Page suggests that more training should be offered to non-professional caregivers. He also recommends more studies are needed on the impacts of caregivers so policy makers can inform decisions around resources that’ll help them and so society at large can properly recognize them, according to the release.

“The caregiver role is often overlooked within the health-care system,” says Standing. “Christy for two year really didn’t have speech. It wasn’t until really in her third and fourth year that her speech started to come back. That’s long after the health-care system has let go – the role of the caregiver is to be the coach, to be the planner, and the assistant.” 

When Campbell had her stroke almost 15 years ago, the resources for caregivers were different, explains Standing. A lot of the resources at the time were geared towards women being the primary caregivers – and it was usually older women taking care of older men.

“A lot of the resources that were available, were available during the day. I was working, so I didn’t have access to them. And then, the ones that I did get access to, it’s a very different life – if you’re 36 and you’re talking to someone who’s 65, that’s a big age gap.”

While recognizing work still needs to be done, Standing says that because of the work of the SRABC and other stroke recovery organizations, “the landscape has changed.” There’s now more resources for caregivers available at night, instead of solely in the middle of the work day, in addition to resources now available on the weekend and online.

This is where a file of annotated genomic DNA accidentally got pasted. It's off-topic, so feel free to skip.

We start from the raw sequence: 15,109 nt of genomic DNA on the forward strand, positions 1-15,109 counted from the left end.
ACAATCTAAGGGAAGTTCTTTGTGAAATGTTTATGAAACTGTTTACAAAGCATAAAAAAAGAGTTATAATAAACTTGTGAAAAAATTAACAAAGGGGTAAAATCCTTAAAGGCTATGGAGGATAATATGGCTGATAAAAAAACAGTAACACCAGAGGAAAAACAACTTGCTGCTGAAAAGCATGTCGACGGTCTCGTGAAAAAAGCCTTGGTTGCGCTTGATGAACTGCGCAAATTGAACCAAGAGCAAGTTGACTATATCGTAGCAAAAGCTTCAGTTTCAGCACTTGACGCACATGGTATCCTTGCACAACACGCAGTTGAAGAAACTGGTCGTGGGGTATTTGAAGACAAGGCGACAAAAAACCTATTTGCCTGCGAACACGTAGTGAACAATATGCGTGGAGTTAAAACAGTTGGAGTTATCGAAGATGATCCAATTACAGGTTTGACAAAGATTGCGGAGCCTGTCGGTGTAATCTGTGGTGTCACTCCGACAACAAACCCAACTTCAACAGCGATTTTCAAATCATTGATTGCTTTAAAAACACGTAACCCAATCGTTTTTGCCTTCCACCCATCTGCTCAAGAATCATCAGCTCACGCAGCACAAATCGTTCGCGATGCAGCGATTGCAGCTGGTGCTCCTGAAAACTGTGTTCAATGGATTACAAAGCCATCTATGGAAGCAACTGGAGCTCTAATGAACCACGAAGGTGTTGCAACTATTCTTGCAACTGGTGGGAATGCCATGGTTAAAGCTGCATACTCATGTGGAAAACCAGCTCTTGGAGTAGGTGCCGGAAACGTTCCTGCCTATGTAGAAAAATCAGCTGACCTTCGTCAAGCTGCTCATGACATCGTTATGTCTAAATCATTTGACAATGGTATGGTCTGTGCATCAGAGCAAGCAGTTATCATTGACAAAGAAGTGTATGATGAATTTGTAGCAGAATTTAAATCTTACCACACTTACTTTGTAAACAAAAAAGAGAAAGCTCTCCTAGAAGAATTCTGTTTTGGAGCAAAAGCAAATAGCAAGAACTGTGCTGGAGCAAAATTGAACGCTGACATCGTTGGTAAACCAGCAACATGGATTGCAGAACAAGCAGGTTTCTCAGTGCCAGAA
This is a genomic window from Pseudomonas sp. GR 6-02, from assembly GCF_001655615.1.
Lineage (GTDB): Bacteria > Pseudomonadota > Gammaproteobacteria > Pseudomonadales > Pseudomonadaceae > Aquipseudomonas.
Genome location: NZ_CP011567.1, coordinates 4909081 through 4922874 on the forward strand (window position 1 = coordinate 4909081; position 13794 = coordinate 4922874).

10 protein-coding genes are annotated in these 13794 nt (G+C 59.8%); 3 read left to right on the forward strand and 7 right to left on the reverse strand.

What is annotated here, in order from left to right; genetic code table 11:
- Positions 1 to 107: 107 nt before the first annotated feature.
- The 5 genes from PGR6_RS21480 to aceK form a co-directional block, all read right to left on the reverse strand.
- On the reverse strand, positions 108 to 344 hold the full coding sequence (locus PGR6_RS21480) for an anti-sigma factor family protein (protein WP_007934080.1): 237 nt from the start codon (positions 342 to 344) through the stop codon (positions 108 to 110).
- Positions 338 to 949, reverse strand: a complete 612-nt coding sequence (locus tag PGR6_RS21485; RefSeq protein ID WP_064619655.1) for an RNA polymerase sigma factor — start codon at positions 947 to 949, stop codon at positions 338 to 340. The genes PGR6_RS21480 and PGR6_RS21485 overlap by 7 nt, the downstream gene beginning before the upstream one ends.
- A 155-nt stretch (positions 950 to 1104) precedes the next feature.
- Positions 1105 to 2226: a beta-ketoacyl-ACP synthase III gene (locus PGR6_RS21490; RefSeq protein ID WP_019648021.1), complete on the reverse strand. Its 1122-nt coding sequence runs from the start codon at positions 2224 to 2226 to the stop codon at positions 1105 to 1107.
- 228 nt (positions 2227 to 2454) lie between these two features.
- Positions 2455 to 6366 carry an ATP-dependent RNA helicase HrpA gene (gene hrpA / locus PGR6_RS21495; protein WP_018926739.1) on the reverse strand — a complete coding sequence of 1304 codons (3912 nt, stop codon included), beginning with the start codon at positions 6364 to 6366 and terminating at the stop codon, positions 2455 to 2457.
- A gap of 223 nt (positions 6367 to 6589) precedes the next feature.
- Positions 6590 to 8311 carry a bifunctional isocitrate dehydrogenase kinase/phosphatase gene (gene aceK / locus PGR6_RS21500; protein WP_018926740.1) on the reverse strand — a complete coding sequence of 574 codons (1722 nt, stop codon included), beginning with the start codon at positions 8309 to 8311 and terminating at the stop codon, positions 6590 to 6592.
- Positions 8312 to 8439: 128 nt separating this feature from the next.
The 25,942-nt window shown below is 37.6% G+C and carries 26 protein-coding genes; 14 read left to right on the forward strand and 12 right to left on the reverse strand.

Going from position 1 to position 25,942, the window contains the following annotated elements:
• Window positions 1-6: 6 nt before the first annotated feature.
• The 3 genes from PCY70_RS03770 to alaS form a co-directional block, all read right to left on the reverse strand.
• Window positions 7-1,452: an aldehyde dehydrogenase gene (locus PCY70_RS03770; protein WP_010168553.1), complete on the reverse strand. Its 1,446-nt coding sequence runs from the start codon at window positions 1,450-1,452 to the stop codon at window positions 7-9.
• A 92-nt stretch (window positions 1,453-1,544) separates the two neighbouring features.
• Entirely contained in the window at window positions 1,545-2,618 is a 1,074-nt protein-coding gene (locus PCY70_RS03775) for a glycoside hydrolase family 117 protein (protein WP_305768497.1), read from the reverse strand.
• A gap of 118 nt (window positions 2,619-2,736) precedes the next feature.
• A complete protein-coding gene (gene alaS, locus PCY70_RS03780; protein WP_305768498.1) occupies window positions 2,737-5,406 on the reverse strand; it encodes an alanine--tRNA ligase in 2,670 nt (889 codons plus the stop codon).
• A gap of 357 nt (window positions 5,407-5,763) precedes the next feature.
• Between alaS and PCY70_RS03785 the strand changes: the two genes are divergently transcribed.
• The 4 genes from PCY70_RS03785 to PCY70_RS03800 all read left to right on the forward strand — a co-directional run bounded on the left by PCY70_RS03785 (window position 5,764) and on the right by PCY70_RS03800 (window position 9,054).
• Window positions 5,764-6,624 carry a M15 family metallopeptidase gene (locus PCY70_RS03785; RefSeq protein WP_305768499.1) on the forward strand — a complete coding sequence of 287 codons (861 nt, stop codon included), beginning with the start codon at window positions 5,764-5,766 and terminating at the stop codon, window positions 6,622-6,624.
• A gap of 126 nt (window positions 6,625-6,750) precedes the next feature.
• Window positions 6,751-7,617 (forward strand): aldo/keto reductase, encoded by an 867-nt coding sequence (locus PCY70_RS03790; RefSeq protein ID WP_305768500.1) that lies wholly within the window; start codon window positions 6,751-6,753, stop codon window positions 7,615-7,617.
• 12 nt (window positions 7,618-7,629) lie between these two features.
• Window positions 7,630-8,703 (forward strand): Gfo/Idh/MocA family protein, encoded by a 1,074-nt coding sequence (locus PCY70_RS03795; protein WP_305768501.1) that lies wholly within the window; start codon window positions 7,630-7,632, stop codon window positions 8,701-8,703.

Thanks to intensive therapy in addition to the strong support from Standing, Campbell persevered over the years, regaining her mobility and ability to communicate.

Since then, Campbell and Standing have become strong advocates for other stroke survivors and those who experience aphasia. In 2016, Campbell received a Courage to Come Back Award, which honoured her journey from stroke survivor to advocate.

“There’s lots of people that once they’ve had a stroke and have aphasia they aren’t able to regain much of their language,” says Standing. “We’ve worked pretty diligently with the hospitals in the Lower Mainland, with University of British Columbia, with the Stroke Recover Association of BC, with March of Dimes Canada to create resources for people with aphasia, to raise awareness around stroke and stroke recovery.”

For its 40th anniversary, SRABC is hosting a fundraising gala on Oct. 9 in Vancouver. The theme of the gala focuses on how people have used art to recover after a stroke. Visit for tickets or more information.

As for Standing and Campbell, in addition to their stroke recovery advocacy, the pair has also now been married since 2010. While love is what helped them manage through Campbell’s stroke recovery as a couple, Standing credits Campbell’s can-do demeanor – and the one word she was able to utter for a number of years – for her resiliency in the wake of a monumental health challenge.

“She could say, ‘Yes,’ which speaks to her attitude,” he says.